enthusiastic praise of an anti-abortion polemic by the Heritage 
Foundation's Lewis Lehrman (Justice Thomas had called it ``splendid 
''), he explained that he had merely skimmed the article and was 
praising it for a different reason. Asked about a report of a White 
House Working Group on the Family that he had signed, which was highly 
critical of the Supreme Court's protection of privacy and which had 
pronounced Roe ``fatally flawed,'' Justice Thomas said that he had 
signed the report but had never read it.\32\ Other anti-Roe writings he 
disowned by explaining that he wasn't a Supreme Court Justice when he 
wrote them, so they had no relevance to what he would do on the 
Court.\33\
---------------------------------------------------------------------------
    \32\ Nomination of Judge Clarence Thomas to be Associate Justice of 
the Supreme Court of the United States: Hearings before the Senate 
Comm. on the Judiciary, 102nd Cong. 129-30 (1991) 
[hereinafter Thomas Hearings].
    \33\ Thomas Hearings at 231-2, 264-67.
---------------------------------------------------------------------------
    At the same time, Justice Thomas repeatedly insisted that he had no 
ideological agenda on the right to choose and had a completely open 
mind. ``I have no agenda,'' ``I don't have an ideology to take to the 
Court,'' and ``I retain an open mind,'' he said when asked about Roe 
and the right to choose.\34\ Asked by Senator Biden whether the right 
to privacy a woman's right to terminate a pregnancy, Justice Thomas 
said he could not comment without undermining his impartiality.\35\ 
Others pressed him again and again, and he simply refused to say what 
he thought. And many recall the exchange with Senator Leahy in which 
Justice Thomas claimed he had never discussed Roe with anyone, even 
though the decision came down when he was in law school.\36\
---------------------------------------------------------------------------
    \34\ Thomas Hearings at 180, 296
    \35\ Thomas Hearings at 127.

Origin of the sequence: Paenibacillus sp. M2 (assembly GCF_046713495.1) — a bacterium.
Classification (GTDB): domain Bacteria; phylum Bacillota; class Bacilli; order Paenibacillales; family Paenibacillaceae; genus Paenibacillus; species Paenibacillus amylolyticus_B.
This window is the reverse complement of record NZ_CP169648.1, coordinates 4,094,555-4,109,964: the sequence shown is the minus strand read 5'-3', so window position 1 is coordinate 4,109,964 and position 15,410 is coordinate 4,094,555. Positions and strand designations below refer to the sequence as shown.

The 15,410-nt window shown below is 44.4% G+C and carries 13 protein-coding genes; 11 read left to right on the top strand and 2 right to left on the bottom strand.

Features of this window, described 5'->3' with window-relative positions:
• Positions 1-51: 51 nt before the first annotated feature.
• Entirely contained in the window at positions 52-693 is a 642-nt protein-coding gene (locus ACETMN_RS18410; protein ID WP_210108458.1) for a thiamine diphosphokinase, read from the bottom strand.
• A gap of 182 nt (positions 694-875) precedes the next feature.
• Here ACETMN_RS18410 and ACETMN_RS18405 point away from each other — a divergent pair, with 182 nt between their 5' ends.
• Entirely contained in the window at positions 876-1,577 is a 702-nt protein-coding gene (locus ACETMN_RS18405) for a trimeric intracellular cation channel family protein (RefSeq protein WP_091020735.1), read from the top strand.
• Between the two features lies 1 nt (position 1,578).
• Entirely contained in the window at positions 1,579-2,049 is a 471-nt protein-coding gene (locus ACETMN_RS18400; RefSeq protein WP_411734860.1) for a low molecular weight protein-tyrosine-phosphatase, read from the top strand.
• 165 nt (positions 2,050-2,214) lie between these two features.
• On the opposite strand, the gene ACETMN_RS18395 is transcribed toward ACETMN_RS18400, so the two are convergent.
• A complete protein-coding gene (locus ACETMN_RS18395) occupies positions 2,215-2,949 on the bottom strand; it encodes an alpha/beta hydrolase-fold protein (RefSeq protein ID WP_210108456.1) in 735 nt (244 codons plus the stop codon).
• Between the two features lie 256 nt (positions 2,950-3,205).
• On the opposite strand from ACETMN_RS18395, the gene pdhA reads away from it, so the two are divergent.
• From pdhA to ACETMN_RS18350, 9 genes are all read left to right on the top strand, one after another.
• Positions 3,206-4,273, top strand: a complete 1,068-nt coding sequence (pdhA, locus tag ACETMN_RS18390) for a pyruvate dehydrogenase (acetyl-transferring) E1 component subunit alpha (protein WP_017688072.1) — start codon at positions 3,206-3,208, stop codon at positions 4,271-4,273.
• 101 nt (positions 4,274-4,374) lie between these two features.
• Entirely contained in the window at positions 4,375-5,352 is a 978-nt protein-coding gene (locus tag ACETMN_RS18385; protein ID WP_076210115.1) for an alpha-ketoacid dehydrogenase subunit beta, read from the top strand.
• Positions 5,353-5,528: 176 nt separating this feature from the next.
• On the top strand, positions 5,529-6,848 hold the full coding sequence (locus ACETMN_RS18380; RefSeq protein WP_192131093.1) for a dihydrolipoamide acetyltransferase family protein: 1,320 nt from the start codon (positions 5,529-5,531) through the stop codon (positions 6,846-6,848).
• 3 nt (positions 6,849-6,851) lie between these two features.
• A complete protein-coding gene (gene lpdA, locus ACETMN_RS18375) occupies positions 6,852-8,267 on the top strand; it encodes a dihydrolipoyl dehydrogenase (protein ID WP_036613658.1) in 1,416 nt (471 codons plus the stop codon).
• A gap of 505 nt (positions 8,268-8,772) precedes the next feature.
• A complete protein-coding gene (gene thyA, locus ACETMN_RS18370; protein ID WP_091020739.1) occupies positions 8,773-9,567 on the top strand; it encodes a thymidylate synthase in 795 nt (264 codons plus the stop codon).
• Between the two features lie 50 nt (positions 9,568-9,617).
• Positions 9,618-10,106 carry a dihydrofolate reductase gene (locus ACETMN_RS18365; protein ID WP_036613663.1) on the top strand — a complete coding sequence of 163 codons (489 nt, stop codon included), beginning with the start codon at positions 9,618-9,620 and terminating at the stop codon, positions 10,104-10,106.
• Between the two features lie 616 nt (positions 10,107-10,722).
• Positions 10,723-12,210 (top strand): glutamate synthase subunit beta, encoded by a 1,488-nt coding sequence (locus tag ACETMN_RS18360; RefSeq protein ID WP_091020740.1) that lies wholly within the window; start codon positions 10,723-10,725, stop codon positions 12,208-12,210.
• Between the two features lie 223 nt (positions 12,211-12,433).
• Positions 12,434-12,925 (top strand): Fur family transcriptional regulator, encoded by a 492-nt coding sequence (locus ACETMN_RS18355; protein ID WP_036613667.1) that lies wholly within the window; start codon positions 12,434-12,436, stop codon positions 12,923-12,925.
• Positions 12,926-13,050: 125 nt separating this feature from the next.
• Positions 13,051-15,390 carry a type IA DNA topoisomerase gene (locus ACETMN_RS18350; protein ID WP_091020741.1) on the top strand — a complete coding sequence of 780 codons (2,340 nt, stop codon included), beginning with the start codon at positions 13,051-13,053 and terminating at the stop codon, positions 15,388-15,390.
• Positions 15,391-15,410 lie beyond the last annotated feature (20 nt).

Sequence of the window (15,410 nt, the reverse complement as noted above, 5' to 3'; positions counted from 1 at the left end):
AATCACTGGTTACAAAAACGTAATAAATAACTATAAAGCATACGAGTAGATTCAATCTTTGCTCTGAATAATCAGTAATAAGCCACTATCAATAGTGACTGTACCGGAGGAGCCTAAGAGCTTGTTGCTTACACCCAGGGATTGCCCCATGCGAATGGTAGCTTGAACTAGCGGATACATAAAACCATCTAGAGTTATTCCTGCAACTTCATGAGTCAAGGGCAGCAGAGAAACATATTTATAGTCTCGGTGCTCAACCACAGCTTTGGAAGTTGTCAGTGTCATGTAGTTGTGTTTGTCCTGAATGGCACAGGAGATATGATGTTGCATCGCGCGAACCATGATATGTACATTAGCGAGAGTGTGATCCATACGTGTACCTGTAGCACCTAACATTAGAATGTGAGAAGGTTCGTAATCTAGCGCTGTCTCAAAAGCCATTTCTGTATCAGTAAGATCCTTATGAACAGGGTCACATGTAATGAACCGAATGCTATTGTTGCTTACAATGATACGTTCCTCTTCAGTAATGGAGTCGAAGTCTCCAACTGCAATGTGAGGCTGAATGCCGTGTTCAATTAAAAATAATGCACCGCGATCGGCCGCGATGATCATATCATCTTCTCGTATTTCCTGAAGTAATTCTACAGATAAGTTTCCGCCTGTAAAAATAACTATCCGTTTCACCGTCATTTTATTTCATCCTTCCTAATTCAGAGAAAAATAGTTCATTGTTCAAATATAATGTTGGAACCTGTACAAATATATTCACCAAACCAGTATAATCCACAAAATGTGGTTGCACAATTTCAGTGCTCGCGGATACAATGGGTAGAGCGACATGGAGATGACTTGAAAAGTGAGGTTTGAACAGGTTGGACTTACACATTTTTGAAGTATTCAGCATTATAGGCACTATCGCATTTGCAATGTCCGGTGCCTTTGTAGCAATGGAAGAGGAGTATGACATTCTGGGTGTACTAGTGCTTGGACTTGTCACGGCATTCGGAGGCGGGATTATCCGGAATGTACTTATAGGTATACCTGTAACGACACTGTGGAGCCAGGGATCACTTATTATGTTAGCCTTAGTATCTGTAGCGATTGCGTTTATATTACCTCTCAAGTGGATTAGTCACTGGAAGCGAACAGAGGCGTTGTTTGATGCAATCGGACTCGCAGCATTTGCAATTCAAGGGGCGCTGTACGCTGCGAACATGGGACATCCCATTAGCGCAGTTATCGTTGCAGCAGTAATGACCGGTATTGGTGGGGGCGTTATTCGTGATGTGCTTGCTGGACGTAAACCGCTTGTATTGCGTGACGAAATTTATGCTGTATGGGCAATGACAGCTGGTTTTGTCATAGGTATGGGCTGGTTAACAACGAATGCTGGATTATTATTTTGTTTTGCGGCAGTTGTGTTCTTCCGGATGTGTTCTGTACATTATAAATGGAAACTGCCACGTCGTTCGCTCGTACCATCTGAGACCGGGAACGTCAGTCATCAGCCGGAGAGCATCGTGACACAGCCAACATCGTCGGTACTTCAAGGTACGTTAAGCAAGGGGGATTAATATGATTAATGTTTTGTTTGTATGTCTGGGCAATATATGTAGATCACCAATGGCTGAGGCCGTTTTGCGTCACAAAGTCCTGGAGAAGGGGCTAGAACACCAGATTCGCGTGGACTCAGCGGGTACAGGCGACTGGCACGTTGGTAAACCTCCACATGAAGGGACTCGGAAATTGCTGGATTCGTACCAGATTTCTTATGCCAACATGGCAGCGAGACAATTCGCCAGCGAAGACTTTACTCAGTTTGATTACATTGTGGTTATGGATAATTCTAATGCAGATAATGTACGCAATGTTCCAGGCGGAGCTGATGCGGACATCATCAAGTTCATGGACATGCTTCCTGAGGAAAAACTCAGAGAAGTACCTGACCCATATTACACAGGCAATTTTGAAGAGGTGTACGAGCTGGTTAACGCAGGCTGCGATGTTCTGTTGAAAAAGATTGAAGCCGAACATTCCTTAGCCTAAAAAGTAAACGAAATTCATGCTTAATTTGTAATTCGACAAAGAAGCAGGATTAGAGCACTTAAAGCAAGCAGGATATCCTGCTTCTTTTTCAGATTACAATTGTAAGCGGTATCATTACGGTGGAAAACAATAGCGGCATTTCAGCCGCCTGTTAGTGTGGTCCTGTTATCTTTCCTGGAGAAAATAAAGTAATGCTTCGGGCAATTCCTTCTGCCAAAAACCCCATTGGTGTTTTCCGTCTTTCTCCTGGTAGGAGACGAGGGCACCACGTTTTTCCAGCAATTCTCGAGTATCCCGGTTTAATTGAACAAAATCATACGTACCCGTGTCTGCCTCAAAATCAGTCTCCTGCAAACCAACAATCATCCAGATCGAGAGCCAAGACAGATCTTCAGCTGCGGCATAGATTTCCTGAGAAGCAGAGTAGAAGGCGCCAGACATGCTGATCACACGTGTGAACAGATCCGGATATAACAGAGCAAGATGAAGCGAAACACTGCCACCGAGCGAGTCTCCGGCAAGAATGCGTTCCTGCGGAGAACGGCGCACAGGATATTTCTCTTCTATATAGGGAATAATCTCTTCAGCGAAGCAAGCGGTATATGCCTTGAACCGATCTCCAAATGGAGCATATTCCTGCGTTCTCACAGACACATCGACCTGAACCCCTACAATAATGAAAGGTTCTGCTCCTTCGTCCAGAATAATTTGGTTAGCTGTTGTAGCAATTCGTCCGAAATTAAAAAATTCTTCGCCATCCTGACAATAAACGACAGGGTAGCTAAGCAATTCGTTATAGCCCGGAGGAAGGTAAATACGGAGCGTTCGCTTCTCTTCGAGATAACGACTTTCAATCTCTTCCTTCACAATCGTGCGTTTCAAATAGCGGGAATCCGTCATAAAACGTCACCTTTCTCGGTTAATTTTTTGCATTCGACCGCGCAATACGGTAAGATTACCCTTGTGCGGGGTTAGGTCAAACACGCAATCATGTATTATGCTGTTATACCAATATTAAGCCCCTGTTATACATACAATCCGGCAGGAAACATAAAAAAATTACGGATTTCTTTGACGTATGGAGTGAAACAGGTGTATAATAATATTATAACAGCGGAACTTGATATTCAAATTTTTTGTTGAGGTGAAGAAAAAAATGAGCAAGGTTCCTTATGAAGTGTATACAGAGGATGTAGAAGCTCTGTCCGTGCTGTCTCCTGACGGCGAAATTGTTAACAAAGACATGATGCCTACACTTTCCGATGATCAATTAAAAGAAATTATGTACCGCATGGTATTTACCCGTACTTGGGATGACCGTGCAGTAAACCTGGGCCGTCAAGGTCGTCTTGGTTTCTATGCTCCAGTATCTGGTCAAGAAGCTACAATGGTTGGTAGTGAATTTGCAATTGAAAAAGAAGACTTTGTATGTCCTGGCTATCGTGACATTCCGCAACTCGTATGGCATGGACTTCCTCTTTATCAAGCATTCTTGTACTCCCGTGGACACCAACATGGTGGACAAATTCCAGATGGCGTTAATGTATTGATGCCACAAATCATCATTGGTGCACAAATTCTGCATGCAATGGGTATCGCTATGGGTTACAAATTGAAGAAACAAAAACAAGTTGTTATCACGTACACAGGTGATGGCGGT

\36\ Thomas Hearings at 222-23.
---------------------------------------------------------------------------
    In the face of all of these assurances of a completely open mind, a 
mere eight months after this testimony Justice Thomas he joined 
Justices Rehnquist, Scalia, and White in a Rehnquist opinion that said, 
``We believe that Roe was wrongly decided, and that it can and should 
be overruled consistent with our traditional approach to stare decided 
in constitutional cases.'' Casey at 944 (emphasis added). And he has 
not wavered from this view. Just last year Justice Thomas wrote that 
Roe was ``grievously wrong.'' \37\
---------------------------------------------------------------------------
    \37\ Stenberg v. Carhart, 530 U.S. 914, 980 (2000) (Thomas, J., 
disenting).
---------------------------------------------------------------------------
    Reporters have subsequently documented that prior to Justice 
Thomas' confirmation hearing, the White House had made a firm decision 
that Justice Thomas must disclose nothing harmful at the hearing, and 
specifically that he must not indicate hie opposition to Roe v. Wade 
because it could jeopardize his confirmation. One of his handlers 
conceded, on the record, that this was a calculated strategy.\38\
---------------------------------------------------------------------------
    \38\ JANE MAYER & JILL ABRAMSON, STRANGE JUSTICE: THE SELLING OF 
CLARENCE THOMAS 210 (1994).
---------------------------------------------------------------------------
    I hope that Senators will bear this experience in mind as future 
nominees, both to the high court and to the lower federal courts, come 
before the Senate. The stakes are too high--especially on such a 
closely-divided Supreme Court, and Courts of Appeals that already 
reflect an imbalance to the right--to allow nominees to walk away from 
their past or to shield their views and ideology from Senate and public 
scrutiny.
                            III. Conclusion
    As Senators, you hold the tremendous power and responsibility to 
``advise and consent'' on federal judicial nominees. How you exercise 
that power and responsibility--the degree to which you are demanding 
and thorough in examining the records and views of the nominees that 
come before you, and the extent to which you are willing to assert you 
Constitutional prerogative to say ``no'' when appropriate-- will have a 
tremendous impact on the lives of American citizens for many years to 
come.

    Chairman Schumer. Thank you, Ms. Greenberger.
    Our final witness is Mr. Clint Bolick. Mr. Bolick currently 
serves as vice president and director of litigation at the 
Institute for Justice, which he cofounded in 1991. Mr. Bolick 
received his law degree from UC-Davis and his undergraduate 
degree from Drew University. In addition to publishing a book 
and numerous articles on constitutional law topics, Mr. Bolick 
has successfully litigated on behalf of school choice programs 
and inner-city businesses.
    Mr. Bolick, your entire statement will be put in the 
record, and proceed as you wish.

 STATEMENT OF CLINT BOLICK, LITIGATION DIRECTOR, INSTITUTE FOR 
                   JUSTICE, WASHINGTON, D.C.

    Mr. Bolick. Thank you for the honor of testifying today. I 
can't claim to be from any of your States, but we do try to